2. I think I see why he mentions it as part of a trap. He really does want to talk about traps to begin with, as another example of something that won't be detected by Detect Evil. Someone might argue that a trap is evil, and hence detectable, because it is deceitful and injurious: that's evil, right? But of course a trap is not evil, any more than poison is, because it's non-sentient and therefore has no moral dimension in and of itself. A trap associated with some strong good or evil force (such as Bahamut or Tiamat) would radiate good or evil, though, because of that association.

  3. I have a further thought, in response to James's confusion about the morality of traps. James says, "...if harm is the trap's purpose, how can that be good?" I would say that harm is not the trap's purpose, but its maker's (yes, I am aware that I'm using "purpose" differently than James did, but bear with me). A trap has no sentience, and cannot have any good or evil intentions. The trap's maker may intend harm, but the trap cannot. The imagined trap leading to Bahamut radiates good only because Bahamut is good; that his goodness may cause harm to evil creatures encountering the trap is irrelevant.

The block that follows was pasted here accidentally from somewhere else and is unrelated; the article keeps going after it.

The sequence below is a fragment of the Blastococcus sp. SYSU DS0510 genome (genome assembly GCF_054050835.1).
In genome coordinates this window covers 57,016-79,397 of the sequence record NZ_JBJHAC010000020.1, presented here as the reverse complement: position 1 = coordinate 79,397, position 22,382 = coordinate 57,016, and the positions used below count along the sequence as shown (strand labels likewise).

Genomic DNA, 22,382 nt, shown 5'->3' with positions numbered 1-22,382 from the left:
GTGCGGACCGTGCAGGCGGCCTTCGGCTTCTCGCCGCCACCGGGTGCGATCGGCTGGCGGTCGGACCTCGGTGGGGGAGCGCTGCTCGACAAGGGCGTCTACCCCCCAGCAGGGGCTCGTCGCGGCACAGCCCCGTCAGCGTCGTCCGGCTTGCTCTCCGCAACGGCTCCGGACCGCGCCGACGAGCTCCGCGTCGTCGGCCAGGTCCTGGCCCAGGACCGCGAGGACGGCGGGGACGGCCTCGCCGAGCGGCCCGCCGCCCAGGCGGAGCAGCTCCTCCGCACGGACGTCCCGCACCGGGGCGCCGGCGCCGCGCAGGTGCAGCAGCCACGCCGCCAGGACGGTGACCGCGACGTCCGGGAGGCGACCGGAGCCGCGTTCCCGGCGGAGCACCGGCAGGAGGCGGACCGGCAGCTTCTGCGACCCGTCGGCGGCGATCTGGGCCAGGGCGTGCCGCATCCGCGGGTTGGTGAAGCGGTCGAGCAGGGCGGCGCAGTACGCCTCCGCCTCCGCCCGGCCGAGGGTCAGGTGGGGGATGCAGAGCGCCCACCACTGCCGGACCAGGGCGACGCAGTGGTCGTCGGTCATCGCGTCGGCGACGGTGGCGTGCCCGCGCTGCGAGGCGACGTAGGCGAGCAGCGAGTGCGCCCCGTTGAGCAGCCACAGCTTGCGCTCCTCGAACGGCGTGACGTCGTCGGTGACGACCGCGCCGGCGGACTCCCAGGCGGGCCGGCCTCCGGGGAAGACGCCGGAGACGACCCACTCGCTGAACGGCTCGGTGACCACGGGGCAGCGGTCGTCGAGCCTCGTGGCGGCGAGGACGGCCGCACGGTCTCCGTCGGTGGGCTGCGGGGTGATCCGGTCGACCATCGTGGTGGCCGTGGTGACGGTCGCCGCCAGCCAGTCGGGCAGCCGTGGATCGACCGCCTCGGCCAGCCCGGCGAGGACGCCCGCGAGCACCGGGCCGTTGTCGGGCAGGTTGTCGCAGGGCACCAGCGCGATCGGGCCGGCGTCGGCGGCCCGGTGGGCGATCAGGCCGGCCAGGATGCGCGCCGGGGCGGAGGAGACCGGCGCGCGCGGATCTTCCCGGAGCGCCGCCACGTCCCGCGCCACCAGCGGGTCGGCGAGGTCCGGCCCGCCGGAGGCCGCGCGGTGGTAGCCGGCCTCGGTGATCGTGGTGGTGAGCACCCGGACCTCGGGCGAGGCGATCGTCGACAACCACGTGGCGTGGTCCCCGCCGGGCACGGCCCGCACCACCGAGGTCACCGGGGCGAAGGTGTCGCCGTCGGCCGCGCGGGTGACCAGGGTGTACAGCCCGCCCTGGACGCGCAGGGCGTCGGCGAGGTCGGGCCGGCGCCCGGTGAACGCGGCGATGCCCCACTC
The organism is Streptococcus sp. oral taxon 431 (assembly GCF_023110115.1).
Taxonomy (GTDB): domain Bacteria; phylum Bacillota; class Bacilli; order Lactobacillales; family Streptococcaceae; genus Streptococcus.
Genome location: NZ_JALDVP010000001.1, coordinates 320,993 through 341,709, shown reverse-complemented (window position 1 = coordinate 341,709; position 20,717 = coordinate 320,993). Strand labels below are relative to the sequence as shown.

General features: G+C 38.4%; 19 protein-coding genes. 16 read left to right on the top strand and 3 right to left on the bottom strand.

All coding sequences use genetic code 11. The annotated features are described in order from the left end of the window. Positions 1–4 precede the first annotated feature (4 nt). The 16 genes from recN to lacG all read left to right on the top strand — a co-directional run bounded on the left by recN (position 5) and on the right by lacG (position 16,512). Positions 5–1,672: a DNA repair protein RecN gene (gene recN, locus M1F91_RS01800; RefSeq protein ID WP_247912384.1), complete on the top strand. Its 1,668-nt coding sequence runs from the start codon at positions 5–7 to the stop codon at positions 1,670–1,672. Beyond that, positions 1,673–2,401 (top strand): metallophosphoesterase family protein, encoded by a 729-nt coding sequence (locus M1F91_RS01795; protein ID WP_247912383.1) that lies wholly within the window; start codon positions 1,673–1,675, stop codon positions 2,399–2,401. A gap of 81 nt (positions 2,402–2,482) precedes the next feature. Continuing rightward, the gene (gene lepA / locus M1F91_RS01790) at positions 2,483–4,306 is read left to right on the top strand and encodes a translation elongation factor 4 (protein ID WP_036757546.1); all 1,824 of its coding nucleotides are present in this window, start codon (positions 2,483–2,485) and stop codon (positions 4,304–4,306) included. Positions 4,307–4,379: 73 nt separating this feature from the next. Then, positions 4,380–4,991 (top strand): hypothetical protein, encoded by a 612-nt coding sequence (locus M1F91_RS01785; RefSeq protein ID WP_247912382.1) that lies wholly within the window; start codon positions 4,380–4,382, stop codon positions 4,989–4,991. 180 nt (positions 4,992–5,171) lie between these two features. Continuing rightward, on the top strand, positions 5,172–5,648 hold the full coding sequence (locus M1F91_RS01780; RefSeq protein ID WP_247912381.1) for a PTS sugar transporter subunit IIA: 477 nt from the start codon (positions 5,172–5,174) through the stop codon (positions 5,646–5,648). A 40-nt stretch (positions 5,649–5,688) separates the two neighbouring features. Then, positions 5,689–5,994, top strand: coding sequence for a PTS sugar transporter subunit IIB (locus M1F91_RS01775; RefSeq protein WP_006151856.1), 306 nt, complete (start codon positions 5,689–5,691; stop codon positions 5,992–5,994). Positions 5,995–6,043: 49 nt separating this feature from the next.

4. Chalk me up as one who (still, after all these years of trying to understand old-school D&D on its own terms) doesn't find alignment to be a particularly useful concept in running campaigns. Gygax calls it downright essential to AD&D in the DMG, but as near as I can tell, all it really does for players is constrain their characters' prospective actions (and in that capacity it also serves as a trap that can cost them XP or more).

    To the extent that Gygax's own Greyhawk campaign had a healthy dose of Michael Moorcock serving as one of the key ingredients of the sword & sorcery mélange — a fact that alignments, planes, and sapient swords make plain, I should think — then I can see why alignment would be important to Gary. But if you're not out to ape either Michael Moorcock or Poul Anderson in your own game, the value of explicit cosmic alignment seems all the more dubious.